Popular Cardiologist in yelahanka New Town, Bangalore •
ECG interpretation: points to remember
1 ECG reports should be short and based on clinical information where possible.
2 Check that the patient’s name is on the ECG and that the paper speed and
calibration markers are correct.
3 Measure or estimate the heart rate—3 large squares = 100/minute.
4 Establish the rhythm. Look for P waves (best seen in L2). Are the P waves followed
by QRS complexes? Look for anomalously conducted or ectopic beats.
5 Measure the intervals: PR, QRS duration and QT interval (for the latter, consult
tables, but normal is less than 50% of the RR interval).
6 If the QRS complex is wide (> 3 small squares) consider the possibilities: LBBB,
RBBB, WPW or ventricular rhythm or beats. If the pattern is of LBBB, there is
no need in most cases to attempt further interpretation.
7 Estimate the QRS axis. In LAD, L1 and aVF diverge and L2 is predominantly
negative. In RAD, L1 and aVF converge, while L2 matters little. Indeterminate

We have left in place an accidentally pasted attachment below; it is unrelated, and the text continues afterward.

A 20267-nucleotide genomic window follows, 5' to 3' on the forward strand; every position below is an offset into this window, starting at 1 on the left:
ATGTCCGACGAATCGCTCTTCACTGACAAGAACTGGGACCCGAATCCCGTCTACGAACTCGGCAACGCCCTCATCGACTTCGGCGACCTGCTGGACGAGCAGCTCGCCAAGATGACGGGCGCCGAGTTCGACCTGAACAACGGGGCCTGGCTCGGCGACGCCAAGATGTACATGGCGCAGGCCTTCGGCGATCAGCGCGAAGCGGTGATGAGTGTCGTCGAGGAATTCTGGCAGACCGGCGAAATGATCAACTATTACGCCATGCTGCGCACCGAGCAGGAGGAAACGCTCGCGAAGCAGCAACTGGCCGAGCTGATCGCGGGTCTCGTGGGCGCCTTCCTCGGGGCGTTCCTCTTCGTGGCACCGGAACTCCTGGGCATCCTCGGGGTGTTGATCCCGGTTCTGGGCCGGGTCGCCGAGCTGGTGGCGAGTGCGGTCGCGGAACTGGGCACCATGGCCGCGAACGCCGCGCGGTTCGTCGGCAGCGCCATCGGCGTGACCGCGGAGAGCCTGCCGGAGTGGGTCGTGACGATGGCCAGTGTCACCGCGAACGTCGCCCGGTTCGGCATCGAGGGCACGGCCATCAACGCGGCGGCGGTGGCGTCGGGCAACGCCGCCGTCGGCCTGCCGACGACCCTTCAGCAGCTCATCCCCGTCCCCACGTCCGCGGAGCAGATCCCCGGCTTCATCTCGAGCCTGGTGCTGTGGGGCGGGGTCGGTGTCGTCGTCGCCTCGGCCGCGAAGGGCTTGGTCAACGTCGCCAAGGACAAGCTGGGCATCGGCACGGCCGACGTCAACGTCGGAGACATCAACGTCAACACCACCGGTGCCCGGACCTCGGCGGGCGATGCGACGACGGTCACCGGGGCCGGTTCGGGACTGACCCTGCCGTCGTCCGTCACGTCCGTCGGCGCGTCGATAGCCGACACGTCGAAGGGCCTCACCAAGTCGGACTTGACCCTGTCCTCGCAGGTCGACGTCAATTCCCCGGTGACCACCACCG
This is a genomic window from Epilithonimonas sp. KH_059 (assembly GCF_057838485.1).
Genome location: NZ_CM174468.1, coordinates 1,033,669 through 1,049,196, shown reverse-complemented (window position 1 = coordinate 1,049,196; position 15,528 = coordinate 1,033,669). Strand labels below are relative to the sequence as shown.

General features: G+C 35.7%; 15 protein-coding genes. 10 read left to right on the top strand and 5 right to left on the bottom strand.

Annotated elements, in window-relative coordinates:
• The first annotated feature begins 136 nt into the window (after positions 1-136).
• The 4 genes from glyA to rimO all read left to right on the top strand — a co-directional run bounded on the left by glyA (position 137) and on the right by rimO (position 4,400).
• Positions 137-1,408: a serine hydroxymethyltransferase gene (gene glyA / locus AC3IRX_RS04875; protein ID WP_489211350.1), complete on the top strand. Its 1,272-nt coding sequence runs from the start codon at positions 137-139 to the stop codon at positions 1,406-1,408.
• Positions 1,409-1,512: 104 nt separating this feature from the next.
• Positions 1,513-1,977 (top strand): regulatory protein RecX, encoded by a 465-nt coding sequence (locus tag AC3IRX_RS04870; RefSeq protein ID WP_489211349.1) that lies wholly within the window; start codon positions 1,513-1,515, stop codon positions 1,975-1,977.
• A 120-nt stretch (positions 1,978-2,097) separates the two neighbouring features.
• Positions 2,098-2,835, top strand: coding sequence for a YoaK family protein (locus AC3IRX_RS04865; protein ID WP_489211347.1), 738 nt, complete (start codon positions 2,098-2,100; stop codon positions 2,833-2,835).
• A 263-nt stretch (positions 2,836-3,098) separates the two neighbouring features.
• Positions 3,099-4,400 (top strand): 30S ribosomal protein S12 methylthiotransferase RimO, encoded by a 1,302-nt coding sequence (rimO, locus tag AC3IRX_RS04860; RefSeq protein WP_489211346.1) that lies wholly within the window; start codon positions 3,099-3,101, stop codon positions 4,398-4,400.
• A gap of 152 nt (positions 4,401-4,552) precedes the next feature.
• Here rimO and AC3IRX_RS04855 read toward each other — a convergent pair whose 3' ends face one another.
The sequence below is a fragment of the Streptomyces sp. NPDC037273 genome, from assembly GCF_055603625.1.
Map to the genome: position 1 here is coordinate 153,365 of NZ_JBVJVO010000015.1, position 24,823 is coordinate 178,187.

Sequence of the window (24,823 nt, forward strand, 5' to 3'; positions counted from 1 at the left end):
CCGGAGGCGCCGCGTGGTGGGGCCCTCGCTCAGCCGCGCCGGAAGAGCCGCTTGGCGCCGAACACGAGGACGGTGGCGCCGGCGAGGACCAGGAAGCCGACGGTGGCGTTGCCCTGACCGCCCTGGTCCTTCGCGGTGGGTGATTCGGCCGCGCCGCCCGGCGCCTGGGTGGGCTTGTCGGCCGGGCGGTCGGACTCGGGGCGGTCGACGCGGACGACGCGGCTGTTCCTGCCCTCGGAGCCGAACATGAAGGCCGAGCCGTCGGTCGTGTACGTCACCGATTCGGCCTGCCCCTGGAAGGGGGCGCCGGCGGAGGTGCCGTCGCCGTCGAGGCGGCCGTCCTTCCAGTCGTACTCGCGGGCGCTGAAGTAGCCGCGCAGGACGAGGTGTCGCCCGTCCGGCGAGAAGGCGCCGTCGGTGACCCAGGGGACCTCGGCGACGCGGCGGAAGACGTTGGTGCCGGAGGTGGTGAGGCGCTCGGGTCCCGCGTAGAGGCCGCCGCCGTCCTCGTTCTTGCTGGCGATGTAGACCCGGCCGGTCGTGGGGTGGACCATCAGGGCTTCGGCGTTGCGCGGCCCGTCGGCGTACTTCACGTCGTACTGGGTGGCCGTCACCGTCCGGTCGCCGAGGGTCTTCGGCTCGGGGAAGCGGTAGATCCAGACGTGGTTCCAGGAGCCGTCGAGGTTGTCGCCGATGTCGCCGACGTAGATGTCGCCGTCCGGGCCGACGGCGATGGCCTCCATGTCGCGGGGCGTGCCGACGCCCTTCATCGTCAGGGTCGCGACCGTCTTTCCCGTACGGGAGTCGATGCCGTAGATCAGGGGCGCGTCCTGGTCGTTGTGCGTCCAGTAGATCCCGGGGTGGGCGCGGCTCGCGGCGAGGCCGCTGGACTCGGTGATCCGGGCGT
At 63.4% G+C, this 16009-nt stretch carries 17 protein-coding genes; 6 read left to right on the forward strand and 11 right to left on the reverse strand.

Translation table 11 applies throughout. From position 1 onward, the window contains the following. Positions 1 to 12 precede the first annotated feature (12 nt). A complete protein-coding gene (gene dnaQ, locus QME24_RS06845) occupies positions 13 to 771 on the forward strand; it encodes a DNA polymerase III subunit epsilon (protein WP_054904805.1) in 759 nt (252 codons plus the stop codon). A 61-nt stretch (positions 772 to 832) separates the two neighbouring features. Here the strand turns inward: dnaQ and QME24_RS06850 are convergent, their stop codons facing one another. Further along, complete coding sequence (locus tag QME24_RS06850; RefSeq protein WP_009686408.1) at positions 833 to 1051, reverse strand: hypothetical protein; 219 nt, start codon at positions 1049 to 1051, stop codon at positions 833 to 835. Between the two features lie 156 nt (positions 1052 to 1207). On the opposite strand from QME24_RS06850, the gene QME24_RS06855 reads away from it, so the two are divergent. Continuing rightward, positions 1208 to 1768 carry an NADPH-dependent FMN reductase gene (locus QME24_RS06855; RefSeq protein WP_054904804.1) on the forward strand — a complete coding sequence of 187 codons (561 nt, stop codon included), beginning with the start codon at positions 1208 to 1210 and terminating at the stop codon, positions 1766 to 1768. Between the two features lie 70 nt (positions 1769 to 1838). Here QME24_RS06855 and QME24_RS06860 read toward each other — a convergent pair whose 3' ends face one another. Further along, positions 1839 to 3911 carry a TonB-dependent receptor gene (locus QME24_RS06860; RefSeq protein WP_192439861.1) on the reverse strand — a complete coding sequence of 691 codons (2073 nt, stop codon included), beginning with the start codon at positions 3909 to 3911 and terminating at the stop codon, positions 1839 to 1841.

axis is diagnosed when all six frontal leads are (more or less) equiphasic.
8 Check whether the criteria for LAHB or LAFB have been met.
9 Look for pathological Q waves. In general these are longer than 0.04 seconds
and are more than 25% of the size of the following R wave.
3• AN OVERVIEW OF CLINICAL ELECTROCARDIOGRAPHY 115
10 Increased QRS voltages suggest LVH if:
• the height of the S wave in V1 added to the R wave in V5 or V6 is greater
than 35 mm (SV1 + RV5 or RV6 > 35 mm) or
• any R + S wave height in the V leads is greater than 45 mm or
• the R wave in aVL (RaVL) is greater than 13 mm or
• the R wave in L2 (R2) is greater than 15 mm.
If the ST segment and T wave are affected, it is reported as LVH with ST/T
changes or strain pattern.
In RVH, the R wave is larger than the S wave in V1.
11 Look for ST depression or elevation. ST depression may reflect strain pattern
rather than ischaemia, and ST elevation may be due to early repolarisation or
pericarditis rather than infarction.